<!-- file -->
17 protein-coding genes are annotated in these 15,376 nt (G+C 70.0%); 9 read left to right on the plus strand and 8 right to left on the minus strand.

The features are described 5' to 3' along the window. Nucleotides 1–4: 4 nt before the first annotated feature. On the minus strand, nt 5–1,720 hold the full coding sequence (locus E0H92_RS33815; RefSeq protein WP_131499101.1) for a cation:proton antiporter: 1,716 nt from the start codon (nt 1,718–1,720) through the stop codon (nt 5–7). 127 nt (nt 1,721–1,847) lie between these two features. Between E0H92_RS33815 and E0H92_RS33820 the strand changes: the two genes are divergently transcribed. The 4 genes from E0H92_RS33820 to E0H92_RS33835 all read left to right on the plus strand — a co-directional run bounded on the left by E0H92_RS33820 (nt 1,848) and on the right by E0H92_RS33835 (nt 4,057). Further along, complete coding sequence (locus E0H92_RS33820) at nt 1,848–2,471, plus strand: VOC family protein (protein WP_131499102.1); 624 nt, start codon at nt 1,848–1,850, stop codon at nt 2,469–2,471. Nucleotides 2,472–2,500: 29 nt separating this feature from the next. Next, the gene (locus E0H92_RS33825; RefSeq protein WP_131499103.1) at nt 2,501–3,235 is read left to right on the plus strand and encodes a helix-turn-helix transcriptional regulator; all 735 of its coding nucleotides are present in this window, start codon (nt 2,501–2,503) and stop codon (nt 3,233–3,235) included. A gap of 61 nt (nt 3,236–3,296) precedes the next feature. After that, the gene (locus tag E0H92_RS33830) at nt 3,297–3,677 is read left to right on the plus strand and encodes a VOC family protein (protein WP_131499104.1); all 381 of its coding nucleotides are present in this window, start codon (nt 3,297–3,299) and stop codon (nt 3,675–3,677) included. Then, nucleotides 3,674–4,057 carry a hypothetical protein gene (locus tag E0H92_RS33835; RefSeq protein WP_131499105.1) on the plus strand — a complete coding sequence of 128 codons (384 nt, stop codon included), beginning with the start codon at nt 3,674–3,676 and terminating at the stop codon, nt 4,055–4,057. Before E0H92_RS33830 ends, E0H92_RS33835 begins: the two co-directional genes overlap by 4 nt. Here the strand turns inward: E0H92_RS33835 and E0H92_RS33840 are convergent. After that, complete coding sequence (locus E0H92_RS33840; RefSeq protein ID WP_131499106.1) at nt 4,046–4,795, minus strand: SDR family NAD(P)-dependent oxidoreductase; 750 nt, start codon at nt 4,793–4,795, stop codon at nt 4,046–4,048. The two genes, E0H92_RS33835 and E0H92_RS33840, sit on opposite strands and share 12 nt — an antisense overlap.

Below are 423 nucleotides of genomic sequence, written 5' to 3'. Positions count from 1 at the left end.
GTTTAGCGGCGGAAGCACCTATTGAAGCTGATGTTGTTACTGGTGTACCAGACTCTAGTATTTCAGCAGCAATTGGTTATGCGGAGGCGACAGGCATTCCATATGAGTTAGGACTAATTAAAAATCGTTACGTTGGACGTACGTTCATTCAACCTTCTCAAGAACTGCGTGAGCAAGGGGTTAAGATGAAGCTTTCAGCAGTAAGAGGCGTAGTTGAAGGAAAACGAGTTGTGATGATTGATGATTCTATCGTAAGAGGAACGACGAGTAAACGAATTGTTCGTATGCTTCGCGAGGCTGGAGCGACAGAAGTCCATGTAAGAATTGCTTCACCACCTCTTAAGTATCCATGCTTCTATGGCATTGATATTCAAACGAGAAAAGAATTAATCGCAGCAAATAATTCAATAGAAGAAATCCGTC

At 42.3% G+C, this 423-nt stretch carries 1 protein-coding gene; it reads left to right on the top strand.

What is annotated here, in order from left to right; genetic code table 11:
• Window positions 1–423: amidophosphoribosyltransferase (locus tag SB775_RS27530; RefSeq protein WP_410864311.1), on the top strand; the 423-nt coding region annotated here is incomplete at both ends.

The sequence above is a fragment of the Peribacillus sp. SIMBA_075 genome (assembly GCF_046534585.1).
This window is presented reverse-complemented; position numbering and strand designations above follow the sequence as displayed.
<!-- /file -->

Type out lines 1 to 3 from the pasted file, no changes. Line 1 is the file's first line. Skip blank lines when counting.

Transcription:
17 protein-coding genes are annotated in these 15,376 nt (G+C 70.0%); 9 read left to right on the plus strand and 8 right to left on the minus strand.

The features are described 5' to 3' along the window. Nucleotides 1–4: 4 nt before the first annotated feature. On the minus strand, nt 5–1,720 hold the full coding sequence (locus E0H92_RS33815; RefSeq protein WP_131499101.1) for a cation:proton antiporter: 1,716 nt from the start codon (nt 1,718–1,720) through the stop codon (nt 5–7). 127 nt (nt 1,721–1,847) lie between these two features. Between E0H92_RS33815 and E0H92_RS33820 the strand changes: the two genes are divergently transcribed. The 4 genes from E0H92_RS33820 to E0H92_RS33835 all read left to right on the plus strand — a co-directional run bounded on the left by E0H92_RS33820 (nt 1,848) and on the right by E0H92_RS33835 (nt 4,057). Further along, complete coding sequence (locus E0H92_RS33820) at nt 1,848–2,471, plus strand: VOC family protein (protein WP_131499102.1); 624 nt, start codon at nt 1,848–1,850, stop codon at nt 2,469–2,471. Nucleotides 2,472–2,500: 29 nt separating this feature from the next. Next, the gene (locus E0H92_RS33825; RefSeq protein WP_131499103.1) at nt 2,501–3,235 is read left to right on the plus strand and encodes a helix-turn-helix transcriptional regulator; all 735 of its coding nucleotides are present in this window, start codon (nt 2,501–2,503) and stop codon (nt 3,233–3,235) included. A gap of 61 nt (nt 3,236–3,296) precedes the next feature. After that, the gene (locus tag E0H92_RS33830) at nt 3,297–3,677 is read left to right on the plus strand and encodes a VOC family protein (protein WP_131499104.1); all 381 of its coding nucleotides are present in this window, start codon (nt 3,297–3,299) and stop codon (nt 3,675–3,677) included. Then, nucleotides 3,674–4,057 carry a hypothetical protein gene (locus tag E0H92_RS33835; RefSeq protein WP_131499105.1) on the plus strand — a complete coding sequence of 128 codons (384 nt, stop codon included), beginning with the start codon at nt 3,674–3,676 and terminating at the stop codon, nt 4,055–4,057. Before E0H92_RS33830 ends, E0H92_RS33835 begins: the two co-directional genes overlap by 4 nt. Here the strand turns inward: E0H92_RS33835 and E0H92_RS33840 are convergent. After that, complete coding sequence (locus E0H92_RS33840; RefSeq protein ID WP_131499106.1) at nt 4,046–4,795, minus strand: SDR family NAD(P)-dependent oxidoreductase; 750 nt, start codon at nt 4,793–4,795, stop codon at nt 4,046–4,048. The two genes, E0H92_RS33835 and E0H92_RS33840, sit on opposite strands and share 12 nt — an antisense overlap.

Below are 423 nucleotides of genomic sequence, written 5' to 3'. Positions count from 1 at the left end.